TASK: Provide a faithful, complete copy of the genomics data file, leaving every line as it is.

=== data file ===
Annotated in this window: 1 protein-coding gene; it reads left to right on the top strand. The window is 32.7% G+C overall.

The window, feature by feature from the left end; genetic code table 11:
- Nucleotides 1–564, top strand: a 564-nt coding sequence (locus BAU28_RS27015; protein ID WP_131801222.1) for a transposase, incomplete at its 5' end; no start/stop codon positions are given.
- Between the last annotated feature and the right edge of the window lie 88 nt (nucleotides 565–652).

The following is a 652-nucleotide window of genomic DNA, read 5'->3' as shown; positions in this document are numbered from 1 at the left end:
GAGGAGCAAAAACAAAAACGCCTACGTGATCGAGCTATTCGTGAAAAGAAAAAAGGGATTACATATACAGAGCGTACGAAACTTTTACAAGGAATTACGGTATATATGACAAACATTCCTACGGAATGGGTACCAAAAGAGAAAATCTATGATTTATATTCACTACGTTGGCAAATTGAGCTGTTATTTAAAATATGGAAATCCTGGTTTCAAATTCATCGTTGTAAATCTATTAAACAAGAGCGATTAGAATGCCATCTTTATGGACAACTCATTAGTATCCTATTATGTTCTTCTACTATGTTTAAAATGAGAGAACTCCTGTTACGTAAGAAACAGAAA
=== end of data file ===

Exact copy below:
Annotated in this window: 1 protein-coding gene; it reads left to right on the top strand. The window is 32.7% G+C overall.

The window, feature by feature from the left end; genetic code table 11:
- Nucleotides 1–564, top strand: a 564-nt coding sequence (locus BAU28_RS27015; protein ID WP_131801222.1) for a transposase, incomplete at its 5' end; no start/stop codon positions are given.
- Between the last annotated feature and the right edge of the window lie 88 nt (nucleotides 565–652).

The following is a 652-nucleotide window of genomic DNA, read 5'->3' as shown; positions in this document are numbered from 1 at the left end:
GAGGAGCAAAAACAAAAACGCCTACGTGATCGAGCTATTCGTGAAAAGAAAAAAGGGATTACATATACAGAGCGTACGAAACTTTTACAAGGAATTACGGTATATATGACAAACATTCCTACGGAATGGGTACCAAAAGAGAAAATCTATGATTTATATTCACTACGTTGGCAAATTGAGCTGTTATTTAAAATATGGAAATCCTGGTTTCAAATTCATCGTTGTAAATCTATTAAACAAGAGCGATTAGAATGCCATCTTTATGGACAACTCATTAGTATCCTATTATGTTCTTCTACTATGTTTAAAATGAGAGAACTCCTGTTACGTAAGAAACAGAAA